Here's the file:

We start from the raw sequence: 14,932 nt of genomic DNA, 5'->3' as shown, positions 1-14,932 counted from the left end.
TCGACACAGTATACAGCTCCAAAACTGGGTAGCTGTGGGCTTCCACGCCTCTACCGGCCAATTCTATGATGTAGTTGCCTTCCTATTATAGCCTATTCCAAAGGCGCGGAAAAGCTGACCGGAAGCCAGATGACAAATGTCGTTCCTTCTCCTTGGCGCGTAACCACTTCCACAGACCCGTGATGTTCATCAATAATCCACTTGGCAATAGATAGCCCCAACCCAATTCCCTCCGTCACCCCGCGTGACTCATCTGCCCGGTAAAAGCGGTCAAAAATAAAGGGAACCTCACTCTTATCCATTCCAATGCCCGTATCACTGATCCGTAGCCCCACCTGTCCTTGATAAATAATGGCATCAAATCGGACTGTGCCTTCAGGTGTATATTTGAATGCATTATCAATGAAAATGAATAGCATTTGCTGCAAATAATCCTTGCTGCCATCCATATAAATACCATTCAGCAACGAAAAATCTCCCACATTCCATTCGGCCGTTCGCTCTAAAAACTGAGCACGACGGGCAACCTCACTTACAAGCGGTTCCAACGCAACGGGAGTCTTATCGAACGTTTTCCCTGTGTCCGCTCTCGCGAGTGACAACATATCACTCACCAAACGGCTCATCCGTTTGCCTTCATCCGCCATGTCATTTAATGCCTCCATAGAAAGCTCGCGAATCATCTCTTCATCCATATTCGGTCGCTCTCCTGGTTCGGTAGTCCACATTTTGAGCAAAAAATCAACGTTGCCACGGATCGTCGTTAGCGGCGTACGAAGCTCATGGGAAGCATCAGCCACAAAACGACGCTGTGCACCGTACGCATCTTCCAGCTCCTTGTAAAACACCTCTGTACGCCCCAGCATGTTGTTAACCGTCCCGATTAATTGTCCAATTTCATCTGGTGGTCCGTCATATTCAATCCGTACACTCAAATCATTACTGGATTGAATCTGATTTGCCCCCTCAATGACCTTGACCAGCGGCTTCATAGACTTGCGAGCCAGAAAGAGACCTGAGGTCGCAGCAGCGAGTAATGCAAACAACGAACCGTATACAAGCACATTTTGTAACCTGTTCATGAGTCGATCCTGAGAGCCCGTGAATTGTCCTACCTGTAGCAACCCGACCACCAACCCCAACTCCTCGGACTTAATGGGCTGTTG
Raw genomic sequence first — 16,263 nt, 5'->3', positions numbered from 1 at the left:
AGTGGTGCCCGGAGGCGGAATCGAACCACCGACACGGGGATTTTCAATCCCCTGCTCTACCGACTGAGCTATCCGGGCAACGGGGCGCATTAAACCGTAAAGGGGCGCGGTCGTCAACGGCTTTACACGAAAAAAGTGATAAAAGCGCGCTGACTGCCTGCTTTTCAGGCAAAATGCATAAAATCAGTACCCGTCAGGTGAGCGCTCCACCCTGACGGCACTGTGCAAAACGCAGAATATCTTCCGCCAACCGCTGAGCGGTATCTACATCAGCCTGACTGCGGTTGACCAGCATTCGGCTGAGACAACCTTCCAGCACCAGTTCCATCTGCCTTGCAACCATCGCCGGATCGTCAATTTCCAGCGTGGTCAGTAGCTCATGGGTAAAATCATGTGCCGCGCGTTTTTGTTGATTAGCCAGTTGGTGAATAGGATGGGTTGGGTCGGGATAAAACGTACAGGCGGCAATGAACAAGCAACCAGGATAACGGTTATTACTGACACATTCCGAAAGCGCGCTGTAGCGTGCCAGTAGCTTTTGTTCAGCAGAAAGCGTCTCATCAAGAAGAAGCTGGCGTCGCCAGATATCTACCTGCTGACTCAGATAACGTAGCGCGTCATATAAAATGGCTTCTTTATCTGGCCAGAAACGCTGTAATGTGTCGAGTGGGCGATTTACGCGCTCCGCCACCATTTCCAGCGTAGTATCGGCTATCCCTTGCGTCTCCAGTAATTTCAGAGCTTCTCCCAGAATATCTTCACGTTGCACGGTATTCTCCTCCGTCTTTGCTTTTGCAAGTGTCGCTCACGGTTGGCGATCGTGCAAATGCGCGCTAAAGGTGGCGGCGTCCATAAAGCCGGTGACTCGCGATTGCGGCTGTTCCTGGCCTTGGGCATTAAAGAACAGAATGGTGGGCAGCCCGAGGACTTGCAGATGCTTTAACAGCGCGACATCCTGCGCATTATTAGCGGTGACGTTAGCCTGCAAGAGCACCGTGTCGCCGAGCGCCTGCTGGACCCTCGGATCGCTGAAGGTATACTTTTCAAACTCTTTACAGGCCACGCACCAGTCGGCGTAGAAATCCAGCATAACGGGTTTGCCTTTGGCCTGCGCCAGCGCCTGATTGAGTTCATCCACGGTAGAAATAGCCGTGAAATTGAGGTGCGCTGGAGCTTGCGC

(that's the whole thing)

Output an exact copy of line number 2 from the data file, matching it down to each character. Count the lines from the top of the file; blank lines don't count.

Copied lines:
TCGACACAGTATACAGCTCCAAAACTGGGTAGCTGTGGGCTTCCACGCCTCTACCGGCCAATTCTATGATGTAGTTGCCTTCCTATTATAGCCTATTCCAAAGGCGCGGAAAAGCTGACCGGAAGCCAGATGACAAATGTCGTTCCTTCTCCTTGGCGCGTAACCACTTCCACAGACCCGTGATGTTCATCAATAATCCACTTGGCAATAGATAGCCCCAACCCAATTCCCTCCGTCACCCCGCGTGACTCATCTGCCCGGTAAAAGCGGTCAAAAATAAAGGGAACCTCACTCTTATCCATTCCAATGCCCGTATCACTGATCCGTAGCCCCACCTGTCCTTGATAAATAATGGCATCAAATCGGACTGTGCCTTCAGGTGTATATTTGAATGCATTATCAATGAAAATGAATAGCATTTGCTGCAAATAATCCTTGCTGCCATCCATATAAATACCATTCAGCAACGAAAAATCTCCCACATTCCATTCGGCCGTTCGCTCTAAAAACTGAGCACGACGGGCAACCTCACTTACAAGCGGTTCCAACGCAACGGGAGTCTTATCGAACGTTTTCCCTGTGTCCGCTCTCGCGAGTGACAACATATCACTCACCAAACGGCTCATCCGTTTGCCTTCATCCGCCATGTCATTTAATGCCTCCATAGAAAGCTCGCGAATCATCTCTTCATCCATATTCGGTCGCTCTCCTGGTTCGGTAGTCCACATTTTGAGCAAAAAATCAACGTTGCCACGGATCGTCGTTAGCGGCGTACGAAGCTCATGGGAAGCATCAGCCACAAAACGACGCTGTGCACCGTACGCATCTTCCAGCTCCTTGTAAAACACCTCTGTACGCCCCAGCATGTTGTTAACCGTCCCGATTAATTGTCCAATTTCATCTGGTGGTCCGTCATATTCAATCCGTACACTCAAATCATTACTGGATTGAATCTGATTTGCCCCCTCAATGACCTTGACCAGCGGCTTCATAGACTTGCGAGCCAGAAAGAGACCTGAGGTCGCAGCAGCGAGTAATGCAAACAACGAACCGTATACAAGCACATTTTGTAACCTGTTCATGAGTCGATCCTGAGAGCCCGTGAATTGTCCTACCTGTAGCAACCCGACCACCAACCCCAACTCCTCGGACTTAATGGGCTGTTG